Planetary Commuter: How Well-travelled Are You?

Last week I passed an important milestone and, as one does these days, I sent a WhatsApp to the family group stating that I was starting my sixty-first orbit of the Sun. What I thought was a very simple statement, caused great puzzlement amongst its (non-scientist) readers and, after explaining it to them, they found it a thought-provoking and interesting, not to mention, amusing way of expressing the simple fact that it was my 60th birthday.

Of course, a year is no more and no less than the time that it takes for the Earth to orbit the Sun. So, someone who, like me, has reached 60 has made sixty orbits of the Sun aboard Spaceship Earth. It is not rocket science.

Then, I started to think about what that number implies.

Everyone learns at school that the circumference of a circle is calculated by multiplying:

2πr

Astronomy makes the calculation simple for the Earth because we define the radius of the Earth’s orbit as being exactly 1 Astronomical Unit – 1AU, for short.

So, each year, you, me and everyone else on Earth travels:

2×3.142×1 = 6.284 AU

That is a pretty good distance. If you go 6.284AU outwards from the Sun, you go well past the orbit of Jupiter, two-thirds of the way to Saturn. Not bad for a year of travel. Better than most frequent fliers.

So, in my 60 years of planetary commuting, I have travelled

60 x 6.284 = 377 AU

That is more than 9 times the distance of Pluto or, if you prefer, twelve and a half times the distance of Neptune. It is also 0.006 light years.

Okay. Most people find it hard to envisage an Astronomical Unit and even less a light year. So let’s convert it into units that we understand better… perhaps.

1 AU = 149.6 million kilometres

So, in sixty years, I have travelled a modest

56 405 200 000 kilometres

That is 56.4 (American) billion kilometres. It starts to be a seriously impressive number.

However, that is not the full story, because not only is the Earth travelling around the Sun, the Sun itself is travelling around the centre of the Milky Way Galaxy, making a circuit every 225 million years.

Now, that sounds rather slow but, because our Galaxy is rather large and our Sun is in an outlying part of one of the spiral arms – the Carina-Sagittarius Spiral Arm – it actually converts to a quite decent turn of speed.

How decent? Well… 220km/s.

Now, there are 31536000 seconds in a year. So, in my sixty years, the Sun has travelled:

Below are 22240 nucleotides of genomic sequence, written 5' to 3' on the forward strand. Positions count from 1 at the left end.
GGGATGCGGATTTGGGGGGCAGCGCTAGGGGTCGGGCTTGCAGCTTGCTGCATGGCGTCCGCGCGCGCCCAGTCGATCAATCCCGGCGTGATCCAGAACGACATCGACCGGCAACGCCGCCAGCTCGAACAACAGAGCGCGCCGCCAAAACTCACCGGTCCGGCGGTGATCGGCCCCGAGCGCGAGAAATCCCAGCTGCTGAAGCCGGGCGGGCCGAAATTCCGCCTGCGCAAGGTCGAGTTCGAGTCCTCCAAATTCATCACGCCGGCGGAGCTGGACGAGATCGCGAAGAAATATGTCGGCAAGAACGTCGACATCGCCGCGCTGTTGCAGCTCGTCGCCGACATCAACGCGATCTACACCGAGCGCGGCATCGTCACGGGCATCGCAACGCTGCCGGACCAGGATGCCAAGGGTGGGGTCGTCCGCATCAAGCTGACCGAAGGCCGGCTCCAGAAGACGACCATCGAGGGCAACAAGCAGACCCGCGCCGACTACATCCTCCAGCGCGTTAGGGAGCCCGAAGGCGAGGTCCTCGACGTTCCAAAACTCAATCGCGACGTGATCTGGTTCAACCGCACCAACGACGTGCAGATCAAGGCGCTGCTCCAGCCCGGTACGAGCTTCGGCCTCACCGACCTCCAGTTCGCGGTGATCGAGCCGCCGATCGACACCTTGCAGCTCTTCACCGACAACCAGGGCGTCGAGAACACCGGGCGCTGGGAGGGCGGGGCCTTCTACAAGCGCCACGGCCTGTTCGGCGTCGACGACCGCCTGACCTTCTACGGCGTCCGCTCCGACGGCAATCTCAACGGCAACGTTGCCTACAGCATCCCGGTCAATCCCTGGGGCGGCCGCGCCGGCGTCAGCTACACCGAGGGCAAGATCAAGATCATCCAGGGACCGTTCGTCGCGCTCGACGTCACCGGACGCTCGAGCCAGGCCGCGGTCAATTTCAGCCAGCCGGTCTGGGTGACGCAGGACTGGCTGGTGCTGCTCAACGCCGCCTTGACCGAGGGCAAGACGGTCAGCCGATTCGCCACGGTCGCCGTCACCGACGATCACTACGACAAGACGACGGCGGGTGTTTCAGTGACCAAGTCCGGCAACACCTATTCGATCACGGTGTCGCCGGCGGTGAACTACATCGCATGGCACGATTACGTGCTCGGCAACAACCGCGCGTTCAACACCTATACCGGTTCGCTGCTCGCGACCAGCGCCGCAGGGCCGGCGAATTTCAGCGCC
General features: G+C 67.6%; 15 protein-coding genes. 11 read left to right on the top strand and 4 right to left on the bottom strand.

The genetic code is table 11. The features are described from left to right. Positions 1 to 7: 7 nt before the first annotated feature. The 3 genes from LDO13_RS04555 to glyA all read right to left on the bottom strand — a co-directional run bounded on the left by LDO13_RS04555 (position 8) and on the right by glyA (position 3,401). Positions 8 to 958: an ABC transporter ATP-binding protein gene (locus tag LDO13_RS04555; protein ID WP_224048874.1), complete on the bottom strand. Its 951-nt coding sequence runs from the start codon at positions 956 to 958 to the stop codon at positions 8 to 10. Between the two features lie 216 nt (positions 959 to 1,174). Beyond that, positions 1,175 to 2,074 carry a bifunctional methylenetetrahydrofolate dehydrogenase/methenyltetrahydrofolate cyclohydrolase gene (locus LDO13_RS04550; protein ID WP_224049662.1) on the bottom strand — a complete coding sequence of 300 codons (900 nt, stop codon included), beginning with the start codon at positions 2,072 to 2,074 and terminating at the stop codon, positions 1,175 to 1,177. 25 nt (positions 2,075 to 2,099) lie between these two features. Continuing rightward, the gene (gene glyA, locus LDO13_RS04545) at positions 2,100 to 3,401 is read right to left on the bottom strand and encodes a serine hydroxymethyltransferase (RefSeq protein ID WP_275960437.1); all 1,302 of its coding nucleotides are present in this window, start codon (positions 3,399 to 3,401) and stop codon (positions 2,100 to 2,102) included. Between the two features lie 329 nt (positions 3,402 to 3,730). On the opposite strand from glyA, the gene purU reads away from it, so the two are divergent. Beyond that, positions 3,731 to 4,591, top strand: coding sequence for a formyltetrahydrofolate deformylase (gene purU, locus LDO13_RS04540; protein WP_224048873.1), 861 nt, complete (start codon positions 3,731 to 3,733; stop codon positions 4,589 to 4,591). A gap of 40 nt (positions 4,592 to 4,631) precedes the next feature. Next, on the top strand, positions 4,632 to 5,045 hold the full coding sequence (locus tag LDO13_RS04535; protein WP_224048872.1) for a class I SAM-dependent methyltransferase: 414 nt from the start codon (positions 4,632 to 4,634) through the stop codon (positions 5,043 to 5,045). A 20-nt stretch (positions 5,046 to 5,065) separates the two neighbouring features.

60 x 31536000 x 220 = 416 275 200 000 km

So, we sum the distance that Spaceship Earth has travelled around the Sun and the distance that the Sun has travelled around the Galaxy and we get a total of:

56 405 200 000 + 416 275 200 000 = 472 680 400 000 kilometres

However, there are two more movements that we have to take into account if we want to see how far I have travelled in my life: the rotation of the Earth and the Sun’s up and down movement in the Galaxy.

The Earth is spinning. It is the reason why the Sun rises in the east, crosses the sky and sets in the west. We are not generally aware of it, but that spin is the reason why weather systems on Earth (hurricanes, cyclones, high and low pressure systems, …) spin too.

The Earth spins at 1670km/h at the Equator (slower, as you go north and south, which is why countries go to some lengths to find launch sites as close to the Equator as possible, to take advantage of this boost when launching rockets into space – it is also why launching a satellite into a “wrong way” orbit, that is, east to west, is very hard work).

Let’s assume, for simplicity, that I have lived at the Equator. There are 8760 hours in a year. So, in sixty years, I will have rotated:

1670 x 8760 x 60 = 877 752 000 km

That is actually a rather small number compared to the Earth’s orbital velocity about the Sun and the Sun’s orbital velocity about the Galaxy. Still, we will add it in.

Similarly, the Sun wobbles up and down in the Galaxy as it orbits the Galactic Centre. At present, we are no less than 50 light years “above” the plane of the Galaxy. This upwards movement amounts to about 7km/s, which adds another quantity to our yearly galactic commute.

7 x 31536000 x 60 = 13 245 120 000 kilometres

So, our grand total is now:

486 803 272 000 kilometres

Are we finished? Well, actually not…

The Milky Way Galaxy itself is moving within the Local Cluster of galaxies, which includes the Andromeda and Triangulum Spirals and the two Magellanic Clouds, plus a host of faint, dwarf galaxies.

And our Local Cluster is moving within the Virgo Cluster of Galaxies, which is itself falling into the Coma Supercluster of galaxies.

It all adds up to 600km/s of movement of the Milky Way Galaxy that we must include to sum up all the different trajectories that we follow every second of our lives. So, let’s ring up that number too:

600 x 31536000 x 60 = 1 135 296 000 000 kilometres

So, how far have I travelled in my “60 orbits of the Sun”?

The grand total now is:

1 622 099 272 000 kilometres

Or:

0.17 light years

So, even if I have only travelled about 4% of the distance to Alpha Centauri in my sixty years, I can still consider myself pretty well travelled. Astronomically well travelled, in fact.

Maybe you have children. Just think that, when your child is 10 years old, he or she has already travelled:

2 703 517 000 000 kilometres = 0.03 light years

Your children can consider themselves well-travelled, in a Galactic sense, too! And, the amazing thing is that we are none of us really aware of the fact that we move so far through space every year, every hour, every second of our lives.

 

 

 

 

 

 

 

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